Jans would come to tell his only friend about her. Jans would explain how it felt like he was falling in love. He would also explain that he knew falling in love wasn’t a good idea. Regarding it, Jans said he knew he wasn’t much of a catch. There was nothing to indicate he’d ever be a good husband or father, the latter of which he especially didn’t want to be anyway. He noted how his job was lousy. He noted how his car was a embarrassment to be seen in. He noted how his bank account was dry, and, at 35, there were no immediate prospects for improvement, nor did he feel much compulsion to improve. He noted how, without any money, it would be difficult to move out of his mom’s house. He noted how it would be difficult, if he wanted to, which he didn’t.
All these together made him a very bad match for anyone, Jans said.
His friend couldn’t help but agree, which made him curious about the kind of girl that would have any sort of attachment to this type of man.
His friend asked Jans about her.
“You said she studied English for a while. So what was her main interest? Poetry? Literature? Essay? Which authors or poets?”
“I don’t know,” Jans said. “Maybe Lord Byron.”
“You never asked?”
“No. We mostly walk around in silence. Around industrial parks.”
“You said you talked to her a lot online. So what do you talk about?”
“Just stuff,” he said.
“Mostly about you?”
“I guess,” Jans said. “But she’s okay with it. She keeps coming back for more, anyway.”
“I’d think her interest in English would be something to take an interest in. Especially since you used to write some poetry, right?”
“I guess,” Jans said.
“You’ve known her a while now. Taken a number of long walks and talked online?”
“Yeah,” Jans said.
“Then what are her goals? Her aspirations? Does she want to be married? Have kids?”
“I dunno,” Jans said. “She works at a game store and lives with her mom. She doesn’t seem dissatisfied.”
“But you never asked?”
“No,” Jans said.
“Does she have a pet? Does she want one? Does she prefer dogs to cats? Fish? Lizards? Birds?”
“I don’t know,” Jans said.
“She works at a game store. What kind of games does she like?”
“What is this, an interrogation?” Jans asked.
“Has she travelled? Does she want to go anywhere? Do anything? Does she have brothers or sisters? Nieces or nephews? What do her parents do?”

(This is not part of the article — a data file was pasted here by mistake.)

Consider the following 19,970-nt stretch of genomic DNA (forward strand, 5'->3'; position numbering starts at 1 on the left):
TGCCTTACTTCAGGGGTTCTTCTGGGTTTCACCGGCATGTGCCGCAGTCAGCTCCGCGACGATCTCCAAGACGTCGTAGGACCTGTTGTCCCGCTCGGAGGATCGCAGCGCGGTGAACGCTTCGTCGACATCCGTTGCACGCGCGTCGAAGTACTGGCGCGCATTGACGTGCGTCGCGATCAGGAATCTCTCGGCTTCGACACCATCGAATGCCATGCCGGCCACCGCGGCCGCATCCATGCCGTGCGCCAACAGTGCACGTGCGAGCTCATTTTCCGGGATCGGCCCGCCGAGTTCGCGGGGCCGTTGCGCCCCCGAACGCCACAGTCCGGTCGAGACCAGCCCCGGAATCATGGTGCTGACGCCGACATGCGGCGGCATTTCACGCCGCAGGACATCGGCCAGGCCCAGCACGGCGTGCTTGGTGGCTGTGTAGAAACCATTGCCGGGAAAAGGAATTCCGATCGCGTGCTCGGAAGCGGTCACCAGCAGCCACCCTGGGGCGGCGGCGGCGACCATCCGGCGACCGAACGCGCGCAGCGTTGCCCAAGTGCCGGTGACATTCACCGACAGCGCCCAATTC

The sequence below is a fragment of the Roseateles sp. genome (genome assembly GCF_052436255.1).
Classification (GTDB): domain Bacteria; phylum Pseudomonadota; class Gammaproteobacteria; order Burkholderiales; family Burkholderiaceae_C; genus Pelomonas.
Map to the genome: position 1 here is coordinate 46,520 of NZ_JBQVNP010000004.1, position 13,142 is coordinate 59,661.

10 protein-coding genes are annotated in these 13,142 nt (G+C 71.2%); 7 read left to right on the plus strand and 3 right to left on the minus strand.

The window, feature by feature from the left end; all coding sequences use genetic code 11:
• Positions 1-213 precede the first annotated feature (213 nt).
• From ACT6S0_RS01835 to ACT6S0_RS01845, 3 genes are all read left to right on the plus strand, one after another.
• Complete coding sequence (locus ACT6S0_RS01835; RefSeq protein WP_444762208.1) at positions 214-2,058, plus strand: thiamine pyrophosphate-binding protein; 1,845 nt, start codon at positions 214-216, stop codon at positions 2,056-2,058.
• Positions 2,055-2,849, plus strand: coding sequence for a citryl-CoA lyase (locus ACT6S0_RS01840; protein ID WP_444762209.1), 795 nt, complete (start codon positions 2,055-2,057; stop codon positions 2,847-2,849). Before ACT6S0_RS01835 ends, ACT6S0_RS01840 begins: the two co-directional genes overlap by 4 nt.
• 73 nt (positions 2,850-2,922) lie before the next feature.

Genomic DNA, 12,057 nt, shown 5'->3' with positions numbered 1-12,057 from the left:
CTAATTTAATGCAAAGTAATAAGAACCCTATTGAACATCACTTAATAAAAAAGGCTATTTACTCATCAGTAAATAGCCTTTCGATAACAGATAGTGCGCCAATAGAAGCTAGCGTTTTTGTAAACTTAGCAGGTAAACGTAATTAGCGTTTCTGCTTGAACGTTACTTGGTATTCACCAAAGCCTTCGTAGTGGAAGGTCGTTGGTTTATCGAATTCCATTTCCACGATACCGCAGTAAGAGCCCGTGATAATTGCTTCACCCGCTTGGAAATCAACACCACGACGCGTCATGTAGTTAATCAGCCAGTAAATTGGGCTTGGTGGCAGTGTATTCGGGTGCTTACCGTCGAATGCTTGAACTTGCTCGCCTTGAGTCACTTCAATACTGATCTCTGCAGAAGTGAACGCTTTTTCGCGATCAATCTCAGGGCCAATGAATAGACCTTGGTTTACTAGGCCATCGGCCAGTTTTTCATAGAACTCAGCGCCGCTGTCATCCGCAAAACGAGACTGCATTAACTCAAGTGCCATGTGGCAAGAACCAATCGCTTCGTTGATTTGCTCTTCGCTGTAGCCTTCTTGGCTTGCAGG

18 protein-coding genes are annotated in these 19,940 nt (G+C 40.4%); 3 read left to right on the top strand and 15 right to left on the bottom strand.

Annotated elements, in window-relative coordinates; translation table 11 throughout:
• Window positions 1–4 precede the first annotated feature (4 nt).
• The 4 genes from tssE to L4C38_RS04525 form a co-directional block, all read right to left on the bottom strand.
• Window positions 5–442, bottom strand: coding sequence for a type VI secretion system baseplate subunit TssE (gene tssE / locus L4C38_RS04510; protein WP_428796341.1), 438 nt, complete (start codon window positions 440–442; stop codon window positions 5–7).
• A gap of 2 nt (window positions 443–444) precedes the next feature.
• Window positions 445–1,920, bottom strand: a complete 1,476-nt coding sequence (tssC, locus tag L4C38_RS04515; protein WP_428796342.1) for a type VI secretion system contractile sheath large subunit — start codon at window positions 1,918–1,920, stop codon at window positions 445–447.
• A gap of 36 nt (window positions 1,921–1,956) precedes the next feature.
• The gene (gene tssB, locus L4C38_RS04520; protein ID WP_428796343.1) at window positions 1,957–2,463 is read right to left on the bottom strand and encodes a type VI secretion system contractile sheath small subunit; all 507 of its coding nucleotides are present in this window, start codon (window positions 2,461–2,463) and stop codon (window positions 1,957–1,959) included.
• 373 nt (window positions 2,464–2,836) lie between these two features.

Jans took a long draw from his vape stick, then shrugged.
“Do you care?” his friend asked.
“Well, I suppose your point is that if I cared, the least I would have done was ask.”
“My point exactly.”
His friend sipped his coffee.
“You think you’re falling in love with this girl?”
“Yeah. I think so. Unfortunately for her and me.”
“But you don’t know anything about her. And it doesn’t seem like you care.”
“I know her name. What part of town she lives in. What she does for a living.”
“So you know the bare minimum based on hours and hours of interaction. You know the bare minimum about the only person who’s showing you any real attention.”
“The name of where she works is Galaxy something,” Jans said. “Galaxy or Cosmic something. And she drives an old Honda, a very sensible car. That stuck out because I had a Honda once.”
“If you don’t care to know anything about what she likes or wants, why are you spending any time with her?”
“I like the attention,” Jans admitted. “I like the attention of a young, pretty girl.”
“That’s what I thought.”
Jans blew out another cloud of sickly sweet vape.
“Okay. I’ll be honest. It’s not just me that’s not good enough. It’s some things about her too. And I know it makes me an asshole.”
“Like what? You said she’s pretty. She studied some English. She’s artsy, I’d imagine.”
“But she never graduated. And she’s artsy, but she’s not an artist.”
“So those aren’t good enough?”
“It bothers me,” Jans said. “It shouldn’t, but it does. She works in some nerdy game store, just hanging out with a bunch of nerds all day. I’m just being honest.”
“Does she seem to take an interest in the people at the store?”